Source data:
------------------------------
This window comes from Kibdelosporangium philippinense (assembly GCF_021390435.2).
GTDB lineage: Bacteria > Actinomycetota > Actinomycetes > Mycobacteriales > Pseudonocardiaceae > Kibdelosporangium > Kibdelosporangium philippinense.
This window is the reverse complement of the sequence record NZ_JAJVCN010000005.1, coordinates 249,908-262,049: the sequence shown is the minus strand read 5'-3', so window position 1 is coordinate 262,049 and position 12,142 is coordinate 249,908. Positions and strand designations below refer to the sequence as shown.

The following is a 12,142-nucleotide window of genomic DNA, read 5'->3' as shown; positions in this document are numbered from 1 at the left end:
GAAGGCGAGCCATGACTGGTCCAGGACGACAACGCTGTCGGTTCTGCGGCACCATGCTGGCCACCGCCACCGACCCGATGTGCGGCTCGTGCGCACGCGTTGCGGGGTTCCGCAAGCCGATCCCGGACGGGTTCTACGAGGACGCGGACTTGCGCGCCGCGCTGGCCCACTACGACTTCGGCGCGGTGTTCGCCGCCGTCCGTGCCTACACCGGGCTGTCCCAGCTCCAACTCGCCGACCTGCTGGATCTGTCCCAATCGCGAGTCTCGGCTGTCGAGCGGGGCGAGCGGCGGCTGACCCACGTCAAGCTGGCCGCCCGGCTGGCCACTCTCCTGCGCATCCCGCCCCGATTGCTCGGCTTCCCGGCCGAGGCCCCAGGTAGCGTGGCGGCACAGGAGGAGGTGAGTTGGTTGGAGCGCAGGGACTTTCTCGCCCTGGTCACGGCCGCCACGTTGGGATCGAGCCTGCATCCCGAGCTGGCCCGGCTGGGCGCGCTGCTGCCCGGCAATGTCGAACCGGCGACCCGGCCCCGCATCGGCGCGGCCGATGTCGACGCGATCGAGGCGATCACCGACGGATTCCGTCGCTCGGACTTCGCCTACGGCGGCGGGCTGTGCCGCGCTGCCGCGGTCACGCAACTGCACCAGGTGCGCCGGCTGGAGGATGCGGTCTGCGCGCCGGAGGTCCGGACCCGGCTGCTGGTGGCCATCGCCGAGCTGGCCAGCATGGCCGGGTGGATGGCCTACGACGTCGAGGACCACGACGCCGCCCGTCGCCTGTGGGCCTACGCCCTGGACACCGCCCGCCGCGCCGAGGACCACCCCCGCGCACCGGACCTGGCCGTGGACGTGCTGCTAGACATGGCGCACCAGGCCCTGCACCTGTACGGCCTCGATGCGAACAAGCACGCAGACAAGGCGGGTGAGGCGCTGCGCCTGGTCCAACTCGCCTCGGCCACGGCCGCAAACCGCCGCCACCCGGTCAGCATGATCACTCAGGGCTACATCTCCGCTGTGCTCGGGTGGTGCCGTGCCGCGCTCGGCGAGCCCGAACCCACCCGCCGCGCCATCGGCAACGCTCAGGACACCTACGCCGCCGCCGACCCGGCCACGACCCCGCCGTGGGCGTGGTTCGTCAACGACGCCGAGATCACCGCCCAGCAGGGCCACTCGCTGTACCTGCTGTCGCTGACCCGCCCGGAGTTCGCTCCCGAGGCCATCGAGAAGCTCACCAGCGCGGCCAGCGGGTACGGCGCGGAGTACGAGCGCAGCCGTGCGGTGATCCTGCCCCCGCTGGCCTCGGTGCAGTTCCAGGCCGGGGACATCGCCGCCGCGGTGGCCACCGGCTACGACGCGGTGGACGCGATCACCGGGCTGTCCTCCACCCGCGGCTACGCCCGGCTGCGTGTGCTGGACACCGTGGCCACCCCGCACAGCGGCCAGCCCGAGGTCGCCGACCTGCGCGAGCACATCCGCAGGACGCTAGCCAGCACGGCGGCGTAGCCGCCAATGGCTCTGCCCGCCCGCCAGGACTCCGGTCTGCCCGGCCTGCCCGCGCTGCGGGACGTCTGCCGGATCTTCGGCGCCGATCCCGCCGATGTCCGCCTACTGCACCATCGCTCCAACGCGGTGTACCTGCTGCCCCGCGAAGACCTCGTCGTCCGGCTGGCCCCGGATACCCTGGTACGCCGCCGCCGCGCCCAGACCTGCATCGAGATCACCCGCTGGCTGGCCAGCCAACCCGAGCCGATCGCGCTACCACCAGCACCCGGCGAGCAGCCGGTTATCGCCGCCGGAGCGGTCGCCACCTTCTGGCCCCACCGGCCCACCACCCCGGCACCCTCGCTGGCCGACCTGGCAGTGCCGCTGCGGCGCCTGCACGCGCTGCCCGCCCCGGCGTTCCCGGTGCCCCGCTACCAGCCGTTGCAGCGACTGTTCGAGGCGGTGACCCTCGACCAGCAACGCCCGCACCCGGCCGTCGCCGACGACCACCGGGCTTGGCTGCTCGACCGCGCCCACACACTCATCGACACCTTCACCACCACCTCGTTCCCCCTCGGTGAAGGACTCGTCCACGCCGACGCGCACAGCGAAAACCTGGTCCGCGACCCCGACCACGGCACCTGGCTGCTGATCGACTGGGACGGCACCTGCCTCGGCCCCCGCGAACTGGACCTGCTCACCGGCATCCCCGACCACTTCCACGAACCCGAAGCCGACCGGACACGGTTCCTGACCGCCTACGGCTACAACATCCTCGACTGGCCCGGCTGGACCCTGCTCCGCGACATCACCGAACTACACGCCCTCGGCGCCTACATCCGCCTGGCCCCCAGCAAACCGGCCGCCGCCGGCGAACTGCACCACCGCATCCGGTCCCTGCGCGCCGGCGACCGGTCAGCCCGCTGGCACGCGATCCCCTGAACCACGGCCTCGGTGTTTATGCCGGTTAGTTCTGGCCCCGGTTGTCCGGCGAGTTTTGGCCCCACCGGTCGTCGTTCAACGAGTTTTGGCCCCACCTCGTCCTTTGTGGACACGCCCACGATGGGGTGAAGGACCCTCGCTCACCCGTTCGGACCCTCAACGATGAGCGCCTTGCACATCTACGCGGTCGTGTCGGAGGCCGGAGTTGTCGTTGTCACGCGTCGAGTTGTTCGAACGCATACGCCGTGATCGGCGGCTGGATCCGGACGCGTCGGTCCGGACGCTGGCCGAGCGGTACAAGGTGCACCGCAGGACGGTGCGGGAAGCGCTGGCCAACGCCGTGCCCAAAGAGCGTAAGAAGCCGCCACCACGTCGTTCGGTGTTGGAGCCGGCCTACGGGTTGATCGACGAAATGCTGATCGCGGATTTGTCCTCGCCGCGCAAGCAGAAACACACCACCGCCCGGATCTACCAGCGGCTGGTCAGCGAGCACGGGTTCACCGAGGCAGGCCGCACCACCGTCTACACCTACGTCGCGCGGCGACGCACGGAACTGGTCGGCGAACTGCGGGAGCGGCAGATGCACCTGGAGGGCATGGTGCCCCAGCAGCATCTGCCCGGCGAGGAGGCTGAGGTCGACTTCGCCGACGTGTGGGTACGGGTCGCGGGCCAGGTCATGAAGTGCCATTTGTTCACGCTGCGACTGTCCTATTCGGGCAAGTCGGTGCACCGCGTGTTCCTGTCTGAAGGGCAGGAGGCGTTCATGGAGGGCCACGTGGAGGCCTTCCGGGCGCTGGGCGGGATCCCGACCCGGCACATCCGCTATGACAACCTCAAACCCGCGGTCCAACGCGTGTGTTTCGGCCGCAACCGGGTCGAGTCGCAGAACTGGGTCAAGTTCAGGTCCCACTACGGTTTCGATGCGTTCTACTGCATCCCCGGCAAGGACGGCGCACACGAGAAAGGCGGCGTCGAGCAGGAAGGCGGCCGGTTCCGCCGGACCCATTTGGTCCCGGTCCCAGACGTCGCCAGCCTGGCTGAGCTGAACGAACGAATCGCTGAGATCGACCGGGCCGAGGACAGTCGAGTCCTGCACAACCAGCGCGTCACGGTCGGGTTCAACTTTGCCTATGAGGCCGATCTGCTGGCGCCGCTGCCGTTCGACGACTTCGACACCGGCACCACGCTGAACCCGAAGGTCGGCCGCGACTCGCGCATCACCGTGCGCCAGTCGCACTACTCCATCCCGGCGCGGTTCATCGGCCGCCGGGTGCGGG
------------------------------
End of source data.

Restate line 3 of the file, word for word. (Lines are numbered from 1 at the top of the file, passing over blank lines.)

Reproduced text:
This window is the reverse complement of the sequence record NZ_JAJVCN010000005.1, coordinates 249,908-262,049: the sequence shown is the minus strand read 5'-3', so window position 1 is coordinate 262,049 and position 12,142 is coordinate 249,908. Positions and strand designations below refer to the sequence as shown.